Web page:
NaPoWriMo 2016: day five

 

Day five!

How are you feeling about this daily journey? Are you noticing the poeming is getting easier? Harder? Just notice what's going on, with no judgement.

I've tried to make the prompts this week segue into one another smoothly and today is no different.

Writing about a piece of art might naturally inspire us to think about character and write in their persona instead of our own.

Up to now, we've (mostly) been writing from our own poet-voice.

But poetry can also take on different (fictional and non-fictional) voices and write in what is called "dramatic monologue."

"My Last Duchess" from yesterday's prompt is a terrific example of dramatic monologue written in the voice of the Duke (who is describing a painting, which makes it also ekphrasis).

Dramatic monologue lends itself to both serious and comical poems (and to seriously comical poems as well).

Dramatic monologue is one of my favorite techniques, because it merges two of my strengths - empathy (being able to feel what another person is feeling) and theater. My poem "Let Me Tell You of My Life" was written in honor of (and in the voice of) Wilma Mankiller.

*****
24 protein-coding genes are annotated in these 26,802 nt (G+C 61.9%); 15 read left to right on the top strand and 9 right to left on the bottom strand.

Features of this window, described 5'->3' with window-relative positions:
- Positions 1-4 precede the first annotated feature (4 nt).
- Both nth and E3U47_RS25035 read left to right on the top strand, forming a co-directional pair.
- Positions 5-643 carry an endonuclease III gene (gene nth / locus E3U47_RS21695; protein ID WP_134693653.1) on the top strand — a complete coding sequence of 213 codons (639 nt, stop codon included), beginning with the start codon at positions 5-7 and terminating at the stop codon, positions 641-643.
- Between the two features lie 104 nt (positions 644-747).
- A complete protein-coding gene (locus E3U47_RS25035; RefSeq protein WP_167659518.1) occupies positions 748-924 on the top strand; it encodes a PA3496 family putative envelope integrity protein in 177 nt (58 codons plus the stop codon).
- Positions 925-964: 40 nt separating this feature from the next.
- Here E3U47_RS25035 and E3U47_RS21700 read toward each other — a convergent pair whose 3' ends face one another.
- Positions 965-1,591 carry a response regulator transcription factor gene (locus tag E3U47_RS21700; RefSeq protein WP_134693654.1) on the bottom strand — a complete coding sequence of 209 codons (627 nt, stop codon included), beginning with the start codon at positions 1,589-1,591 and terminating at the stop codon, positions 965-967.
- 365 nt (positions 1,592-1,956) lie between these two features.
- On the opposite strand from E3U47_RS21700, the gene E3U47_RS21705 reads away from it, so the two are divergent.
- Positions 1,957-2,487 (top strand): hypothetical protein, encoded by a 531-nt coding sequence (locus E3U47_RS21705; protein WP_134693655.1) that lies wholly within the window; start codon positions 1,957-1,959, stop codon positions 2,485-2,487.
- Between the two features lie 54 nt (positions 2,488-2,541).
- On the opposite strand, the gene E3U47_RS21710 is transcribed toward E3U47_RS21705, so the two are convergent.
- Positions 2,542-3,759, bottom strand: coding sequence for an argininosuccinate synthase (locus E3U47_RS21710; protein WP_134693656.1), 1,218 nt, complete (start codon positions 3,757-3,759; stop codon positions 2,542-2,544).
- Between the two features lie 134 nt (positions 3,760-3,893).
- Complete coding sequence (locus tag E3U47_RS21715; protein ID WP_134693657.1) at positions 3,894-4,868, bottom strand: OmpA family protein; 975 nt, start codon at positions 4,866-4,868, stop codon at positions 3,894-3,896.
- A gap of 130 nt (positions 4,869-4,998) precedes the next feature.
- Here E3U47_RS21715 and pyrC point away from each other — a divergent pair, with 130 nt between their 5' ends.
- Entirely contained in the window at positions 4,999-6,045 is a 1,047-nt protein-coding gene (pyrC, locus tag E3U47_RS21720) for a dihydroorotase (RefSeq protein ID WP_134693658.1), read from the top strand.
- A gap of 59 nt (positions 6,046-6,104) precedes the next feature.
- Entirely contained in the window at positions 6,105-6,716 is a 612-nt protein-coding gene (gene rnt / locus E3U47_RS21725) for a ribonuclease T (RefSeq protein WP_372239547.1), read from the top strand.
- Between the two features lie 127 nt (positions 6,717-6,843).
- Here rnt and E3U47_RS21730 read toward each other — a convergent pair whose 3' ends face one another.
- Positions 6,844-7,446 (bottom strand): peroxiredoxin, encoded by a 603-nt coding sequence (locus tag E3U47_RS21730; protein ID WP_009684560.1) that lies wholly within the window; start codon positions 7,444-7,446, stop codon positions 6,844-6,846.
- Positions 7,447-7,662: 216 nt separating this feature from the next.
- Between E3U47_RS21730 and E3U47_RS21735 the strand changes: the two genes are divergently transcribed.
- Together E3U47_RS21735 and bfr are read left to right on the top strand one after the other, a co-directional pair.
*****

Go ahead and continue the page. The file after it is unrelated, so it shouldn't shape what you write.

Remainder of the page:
On the serious side of dramatic monologue is Ai,whose poems might be triggering. (I'm not linking to any triggering poems, don't worry - you can find them on your own!)

On the comical side of dramatic monologue is this poem by Iam McMillan, "Ted Hughes is Elvis Presley."

Dramatic monologue has no attachment to form or to subject, other than the one rule - that the speaker is NOT the poet of the here and now. (I suppose the speaker could be the poet of the past or the future, but that's a little shaky.)

Even with more serious subjects, you can have fun with dramatic monologue! Experiment and play are crucial as we poem our way through April.

Have FUN writing today!

Happy poeming!